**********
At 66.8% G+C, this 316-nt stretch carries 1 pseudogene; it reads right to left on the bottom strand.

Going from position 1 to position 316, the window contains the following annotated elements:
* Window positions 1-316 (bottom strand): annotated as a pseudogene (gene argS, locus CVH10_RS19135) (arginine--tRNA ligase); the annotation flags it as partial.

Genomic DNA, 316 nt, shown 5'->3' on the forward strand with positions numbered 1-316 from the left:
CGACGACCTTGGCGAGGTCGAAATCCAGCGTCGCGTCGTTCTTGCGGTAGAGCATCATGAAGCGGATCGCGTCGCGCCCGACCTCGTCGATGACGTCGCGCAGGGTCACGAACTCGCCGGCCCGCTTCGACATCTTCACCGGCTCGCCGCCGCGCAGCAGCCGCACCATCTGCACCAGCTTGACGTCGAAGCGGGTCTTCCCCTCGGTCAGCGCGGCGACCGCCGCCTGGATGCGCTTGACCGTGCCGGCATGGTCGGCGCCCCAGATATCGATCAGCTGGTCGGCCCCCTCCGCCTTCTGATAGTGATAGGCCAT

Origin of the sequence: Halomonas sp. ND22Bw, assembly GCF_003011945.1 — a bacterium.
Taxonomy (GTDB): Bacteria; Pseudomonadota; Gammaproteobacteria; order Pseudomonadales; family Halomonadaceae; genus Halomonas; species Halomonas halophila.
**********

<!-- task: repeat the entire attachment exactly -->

At 66.8% G+C, this 316-nt stretch carries 1 pseudogene; it reads right to left on the bottom strand.

Going from position 1 to position 316, the window contains the following annotated elements:
* Window positions 1-316 (bottom strand): annotated as a pseudogene (gene argS, locus CVH10_RS19135) (arginine--tRNA ligase); the annotation flags it as partial.

Genomic DNA, 316 nt, shown 5'->3' on the forward strand with positions numbered 1-316 from the left:
CGACGACCTTGGCGAGGTCGAAATCCAGCGTCGCGTCGTTCTTGCGGTAGAGCATCATGAAGCGGATCGCGTCGCGCCCGACCTCGTCGATGACGTCGCGCAGGGTCACGAACTCGCCGGCCCGCTTCGACATCTTCACCGGCTCGCCGCCGCGCAGCAGCCGCACCATCTGCACCAGCTTGACGTCGAAGCGGGTCTTCCCCTCGGTCAGCGCGGCGACCGCCGCCTGGATGCGCTTGACCGTGCCGGCATGGTCGGCGCCCCAGATATCGATCAGCTGGTCGGCCCCCTCCGCCTTCTGATAGTGATAGGCCAT

Origin of the sequence: Halomonas sp. ND22Bw, assembly GCF_003011945.1 — a bacterium.
Taxonomy (GTDB): Bacteria; Pseudomonadota; Gammaproteobacteria; order Pseudomonadales; family Halomonadaceae; genus Halomonas; species Halomonas halophila.